Mom-of-two Shannon Palmer needs to budget creatively every year when school book lists are sent out, so her children have everything they need without breaking the bank.
- School Savvy program provides low-cost supplies to help families get kids back to school
- People are encouraged to donate uniforms and take advantage of the second-hand items on offer
- Hundreds of people accessed pop-up shops in multiple locations across the state
But a program designed to give parents across the state access to low-cost school supplies eases the pressure, especially with expensive uniforms — and encourages a circular economy.
Ms Palmer was one of hundreds to visit the Rockhampton School Savvy store, run by Centacare CQ, this week.
Although she sorted through most of the supplies, she was thrilled to find cheap uniforms for the Sam and Izzy kids.
“The books seem to be doing well this year, but the uniforms are very, very expensive,” Ms Palmer said.
“If you want to have a few extra on standby so that as a working parent you don’t have to wash every day, it’s very expensive to get five brand new ones.”
Follow the growth of children
Throughout the year, Ms. Palmer searches social media marketplaces for uniform items and trades with friends.
Most of the time, the uniforms are still in good shape, but they no longer fit.
Ms Palmer said being able to get uniforms for a range of schools in one place was “so convenient”.
A nice bonus to saving on the back-to-school budget means the Palmer family can now afford to splurge on going to the movies before school starts.
Centacare CQ director Robert Sims said the uniforms were donated by local parents, encouraging a circular economy.
Parents can donate uniforms throughout the year or bring them to pop-up stores.
“Often, as children grow quite quickly, there is a chance [uniforms] could end up just being thrown away or put in the cupboard, so it’s good to see them repurposed,” he said.
The program depends on donations
In addition to uniforms, the School Savvy program allows parents to stock up on all basic school supplies, from pencil cases to exercise books.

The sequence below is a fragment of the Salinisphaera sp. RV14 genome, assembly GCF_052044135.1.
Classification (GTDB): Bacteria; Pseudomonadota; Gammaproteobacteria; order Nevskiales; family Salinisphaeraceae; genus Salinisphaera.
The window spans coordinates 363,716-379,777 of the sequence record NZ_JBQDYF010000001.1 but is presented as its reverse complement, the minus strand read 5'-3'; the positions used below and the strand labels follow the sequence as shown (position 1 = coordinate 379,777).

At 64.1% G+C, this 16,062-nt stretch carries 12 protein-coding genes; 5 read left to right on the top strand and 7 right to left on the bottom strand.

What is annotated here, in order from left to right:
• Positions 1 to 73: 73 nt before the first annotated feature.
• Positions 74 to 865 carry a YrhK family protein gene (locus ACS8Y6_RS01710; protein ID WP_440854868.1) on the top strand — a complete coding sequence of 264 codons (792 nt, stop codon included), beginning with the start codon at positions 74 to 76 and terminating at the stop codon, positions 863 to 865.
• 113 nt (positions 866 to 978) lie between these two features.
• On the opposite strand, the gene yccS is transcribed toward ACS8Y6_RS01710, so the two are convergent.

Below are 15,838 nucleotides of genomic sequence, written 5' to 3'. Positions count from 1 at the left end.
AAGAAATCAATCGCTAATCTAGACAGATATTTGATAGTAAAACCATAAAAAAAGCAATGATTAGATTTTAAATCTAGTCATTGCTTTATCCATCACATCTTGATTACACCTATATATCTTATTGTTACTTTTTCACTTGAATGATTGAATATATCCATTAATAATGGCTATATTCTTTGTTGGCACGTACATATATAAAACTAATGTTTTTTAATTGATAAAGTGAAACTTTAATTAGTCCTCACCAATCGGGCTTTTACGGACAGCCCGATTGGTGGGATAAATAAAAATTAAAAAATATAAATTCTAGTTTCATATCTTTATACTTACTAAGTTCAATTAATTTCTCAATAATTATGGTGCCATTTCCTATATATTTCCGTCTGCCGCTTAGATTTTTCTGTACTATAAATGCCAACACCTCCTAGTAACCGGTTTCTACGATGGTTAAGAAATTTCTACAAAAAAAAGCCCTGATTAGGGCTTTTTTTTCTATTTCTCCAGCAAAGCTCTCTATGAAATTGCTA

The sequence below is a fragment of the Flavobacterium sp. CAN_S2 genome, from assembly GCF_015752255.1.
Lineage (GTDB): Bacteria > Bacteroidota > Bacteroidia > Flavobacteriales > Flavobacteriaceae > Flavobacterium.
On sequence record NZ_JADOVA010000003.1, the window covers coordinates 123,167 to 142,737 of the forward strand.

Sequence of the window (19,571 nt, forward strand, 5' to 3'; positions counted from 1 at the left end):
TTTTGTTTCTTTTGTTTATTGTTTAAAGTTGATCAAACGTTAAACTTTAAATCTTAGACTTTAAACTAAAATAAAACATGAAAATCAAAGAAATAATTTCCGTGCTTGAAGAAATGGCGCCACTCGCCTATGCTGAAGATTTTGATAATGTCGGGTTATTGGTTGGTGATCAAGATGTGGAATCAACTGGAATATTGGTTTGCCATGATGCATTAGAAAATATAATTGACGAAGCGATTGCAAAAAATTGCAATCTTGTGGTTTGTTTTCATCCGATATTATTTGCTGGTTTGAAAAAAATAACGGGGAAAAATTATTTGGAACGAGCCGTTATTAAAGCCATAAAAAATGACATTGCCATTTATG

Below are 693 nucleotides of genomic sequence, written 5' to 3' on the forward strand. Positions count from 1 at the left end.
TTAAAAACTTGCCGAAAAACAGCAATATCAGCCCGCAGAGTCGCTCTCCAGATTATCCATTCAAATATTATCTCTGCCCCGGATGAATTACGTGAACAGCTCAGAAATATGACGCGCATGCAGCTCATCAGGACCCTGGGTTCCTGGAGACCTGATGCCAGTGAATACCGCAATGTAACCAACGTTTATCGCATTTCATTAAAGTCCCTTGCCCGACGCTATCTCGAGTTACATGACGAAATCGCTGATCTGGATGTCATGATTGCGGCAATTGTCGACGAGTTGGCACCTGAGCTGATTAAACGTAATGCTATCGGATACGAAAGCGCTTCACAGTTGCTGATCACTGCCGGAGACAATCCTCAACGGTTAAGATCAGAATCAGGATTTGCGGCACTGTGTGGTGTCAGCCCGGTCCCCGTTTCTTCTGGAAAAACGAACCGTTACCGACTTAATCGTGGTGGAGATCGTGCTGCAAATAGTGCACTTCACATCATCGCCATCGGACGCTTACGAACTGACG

Hairdressers in some places have also volunteered to offer free haircuts this year.
Some of the supplies were also donated, but Mr Sims said several local businesses also sponsored the scheme so Centacare could buy good quality products and offer them at low prices.
The program started several years ago in Cairns, in Far North Queensland, and has expanded south to central Queensland.
It has been run by Centacare CQ in Rockhampton for four years and now also includes pop-up shops in Mount Morgan, Gracemere, Yeppoon and Bundaberg.
The program is run by other organizations in the Townsville area.
Although numbers have dropped this year due to Covid and the delayed start to school, Mr Sims said around 400 people attended Rockhampton and Bundaberg on the first day.
For all families
Although the School Savvy program provides low-cost supplies, Sims said it’s open to all families.
“This time of year is a really big expense, especially if you have multiple kids,” he said.
“We have a wide range of people accessing services.
“It’s really important for kids when they come to school to make sure they have all the resources they need, and not feel like they don’t have something others may have in the class.”